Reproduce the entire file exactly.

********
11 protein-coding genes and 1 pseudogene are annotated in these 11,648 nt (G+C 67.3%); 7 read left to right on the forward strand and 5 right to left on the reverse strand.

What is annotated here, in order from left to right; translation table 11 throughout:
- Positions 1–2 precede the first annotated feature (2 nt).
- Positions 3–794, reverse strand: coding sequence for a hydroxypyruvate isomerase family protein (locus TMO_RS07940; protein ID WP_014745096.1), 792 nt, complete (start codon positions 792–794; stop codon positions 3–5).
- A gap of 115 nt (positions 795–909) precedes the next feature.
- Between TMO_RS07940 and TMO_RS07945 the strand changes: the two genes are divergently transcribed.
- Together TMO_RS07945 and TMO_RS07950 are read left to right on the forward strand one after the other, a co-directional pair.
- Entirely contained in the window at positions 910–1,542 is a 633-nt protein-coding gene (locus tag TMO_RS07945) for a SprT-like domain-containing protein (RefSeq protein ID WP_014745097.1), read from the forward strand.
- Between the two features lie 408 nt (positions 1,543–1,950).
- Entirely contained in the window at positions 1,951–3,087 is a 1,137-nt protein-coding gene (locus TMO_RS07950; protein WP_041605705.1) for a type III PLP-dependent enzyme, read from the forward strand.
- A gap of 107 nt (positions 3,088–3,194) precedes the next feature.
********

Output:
11 protein-coding genes and 1 pseudogene are annotated in these 11,648 nt (G+C 67.3%); 7 read left to right on the forward strand and 5 right to left on the reverse strand.

What is annotated here, in order from left to right; translation table 11 throughout:
- Positions 1–2 precede the first annotated feature (2 nt).
- Positions 3–794, reverse strand: coding sequence for a hydroxypyruvate isomerase family protein (locus TMO_RS07940; protein ID WP_014745096.1), 792 nt, complete (start codon positions 792–794; stop codon positions 3–5).
- A gap of 115 nt (positions 795–909) precedes the next feature.
- Between TMO_RS07940 and TMO_RS07945 the strand changes: the two genes are divergently transcribed.
- Together TMO_RS07945 and TMO_RS07950 are read left to right on the forward strand one after the other, a co-directional pair.
- Entirely contained in the window at positions 910–1,542 is a 633-nt protein-coding gene (locus tag TMO_RS07945) for a SprT-like domain-containing protein (RefSeq protein ID WP_014745097.1), read from the forward strand.
- Between the two features lie 408 nt (positions 1,543–1,950).
- Entirely contained in the window at positions 1,951–3,087 is a 1,137-nt protein-coding gene (locus TMO_RS07950; protein WP_041605705.1) for a type III PLP-dependent enzyme, read from the forward strand.
- A gap of 107 nt (positions 3,088–3,194) precedes the next feature.